University Hosts Counterterrorism Summit


SFU hosted a counterterrorism summit on Sept. 23 at JFK Auditorium. The event was part of the Dr. Albert A. Zanzuccki Chair in Business Distinguished Speakers’ Series. It was co-hosted by the Shields School of Business and the Criminal Justice Program.

The event provided students and other attendees with a general understanding of evolving aspects of domestic and international terrorism.

The speakers who participated in the event included Supervisory Special Agent David Foster, Joint Terrorism Task Force (JTTF) Officer Michael Matta and Supervisory Intelligence Analyst (SIA) John Pulcastro. Opening remarks at the event were provided by Cambria County District Attorney Greg Neugebauer.

The guests discussed what goes into preventing terrorism and targeted violence. They also discussed cybersecurity issues. The speakers presented on their areas of specialization.

They also told those in attendance how they can aid in counterterrorism efforts.

“Any time that I get the opportunity, I remind people that this is a team game – that law enforcement is here to serve you, here to help you, here to protect you,” said Neugebauer.

Neugebauer said he advises Cambria County citizens, as well as those outside the county, to report anything that might be perceived as terrorism.

“If you see something, say something,” he said.

Assistant Professor of Sociology and Criminal Justice Mark Buckwalter, with the help of the Criminal Justice Club, organized the event.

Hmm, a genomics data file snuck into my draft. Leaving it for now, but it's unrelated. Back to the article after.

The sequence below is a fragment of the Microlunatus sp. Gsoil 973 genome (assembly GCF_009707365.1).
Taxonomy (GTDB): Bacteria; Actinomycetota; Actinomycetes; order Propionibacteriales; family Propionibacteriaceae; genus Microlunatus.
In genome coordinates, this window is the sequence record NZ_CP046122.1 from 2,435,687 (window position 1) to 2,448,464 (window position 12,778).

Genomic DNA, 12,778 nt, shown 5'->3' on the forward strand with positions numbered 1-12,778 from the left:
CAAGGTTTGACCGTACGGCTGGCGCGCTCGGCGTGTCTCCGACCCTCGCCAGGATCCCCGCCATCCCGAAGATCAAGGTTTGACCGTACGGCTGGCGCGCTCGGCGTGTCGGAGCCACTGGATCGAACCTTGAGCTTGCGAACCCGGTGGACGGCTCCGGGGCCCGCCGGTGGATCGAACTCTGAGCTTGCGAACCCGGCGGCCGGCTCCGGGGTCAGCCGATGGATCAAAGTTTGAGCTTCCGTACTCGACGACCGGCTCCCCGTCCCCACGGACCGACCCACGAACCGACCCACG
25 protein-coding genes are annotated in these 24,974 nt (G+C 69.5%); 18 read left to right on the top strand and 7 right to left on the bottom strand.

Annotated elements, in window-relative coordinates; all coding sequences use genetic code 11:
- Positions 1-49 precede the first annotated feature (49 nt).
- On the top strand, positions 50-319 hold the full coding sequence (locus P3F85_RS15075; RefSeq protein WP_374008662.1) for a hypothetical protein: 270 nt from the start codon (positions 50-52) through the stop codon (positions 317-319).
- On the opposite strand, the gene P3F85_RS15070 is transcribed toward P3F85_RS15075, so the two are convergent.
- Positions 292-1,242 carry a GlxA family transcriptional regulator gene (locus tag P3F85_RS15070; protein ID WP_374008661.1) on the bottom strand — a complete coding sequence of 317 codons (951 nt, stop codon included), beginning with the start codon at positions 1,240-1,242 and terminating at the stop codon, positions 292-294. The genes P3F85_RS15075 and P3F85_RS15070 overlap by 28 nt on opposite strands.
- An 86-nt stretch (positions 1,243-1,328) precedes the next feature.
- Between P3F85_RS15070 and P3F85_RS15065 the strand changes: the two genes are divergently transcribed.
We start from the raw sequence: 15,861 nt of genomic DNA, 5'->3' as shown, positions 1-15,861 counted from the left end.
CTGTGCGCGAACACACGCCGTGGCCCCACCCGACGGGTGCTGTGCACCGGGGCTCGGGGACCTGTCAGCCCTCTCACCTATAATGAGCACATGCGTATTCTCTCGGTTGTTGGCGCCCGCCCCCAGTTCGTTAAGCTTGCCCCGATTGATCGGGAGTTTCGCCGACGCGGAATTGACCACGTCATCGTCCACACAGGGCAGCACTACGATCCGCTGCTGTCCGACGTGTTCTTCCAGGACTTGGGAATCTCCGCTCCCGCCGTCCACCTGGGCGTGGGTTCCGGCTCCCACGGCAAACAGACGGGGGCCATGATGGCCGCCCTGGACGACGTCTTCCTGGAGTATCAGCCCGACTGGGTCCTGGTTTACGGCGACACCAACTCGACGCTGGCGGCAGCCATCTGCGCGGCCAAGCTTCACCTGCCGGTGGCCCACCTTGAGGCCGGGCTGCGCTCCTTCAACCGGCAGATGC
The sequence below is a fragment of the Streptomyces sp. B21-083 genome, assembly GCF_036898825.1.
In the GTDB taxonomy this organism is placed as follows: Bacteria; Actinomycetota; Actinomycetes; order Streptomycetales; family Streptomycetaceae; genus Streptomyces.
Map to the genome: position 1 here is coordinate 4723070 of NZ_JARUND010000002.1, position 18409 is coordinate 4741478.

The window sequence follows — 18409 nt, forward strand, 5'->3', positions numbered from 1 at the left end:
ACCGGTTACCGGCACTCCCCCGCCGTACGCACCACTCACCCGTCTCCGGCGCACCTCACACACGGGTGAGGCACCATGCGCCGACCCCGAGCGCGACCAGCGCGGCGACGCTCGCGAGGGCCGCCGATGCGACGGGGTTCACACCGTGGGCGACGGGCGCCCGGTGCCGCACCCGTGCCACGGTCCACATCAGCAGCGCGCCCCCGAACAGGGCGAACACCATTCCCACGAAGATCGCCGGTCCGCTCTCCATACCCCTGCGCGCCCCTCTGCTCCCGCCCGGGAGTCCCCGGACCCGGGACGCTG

Buckwalter believed the speakers provided valuable information at the event.

“It was an outstanding learning environment for students,” he said.

Following the presentation, attendees participated in a question-and-answer session with the agents. During this part of the event, the audience learned more about each of their specific backgrounds and how they landed in the positions they are in today.

One attendee asked Pulcastro how people in the United States should engage with refugees who are entering the country.

Pulcastro said that community engagement is incredibly important when working with the refugees who are entering the United States.

Following the event, students got the chance to meet the agents and establish connections with them.

Senior Cybersecurity Administration major Kate Viera said she was already considering a job with the federal government prior to the event and that the presentation reinforced her decision.

“Getting to talk to these agents – who are working so hard and so fast – is really driving me toward my next step,” said Viera.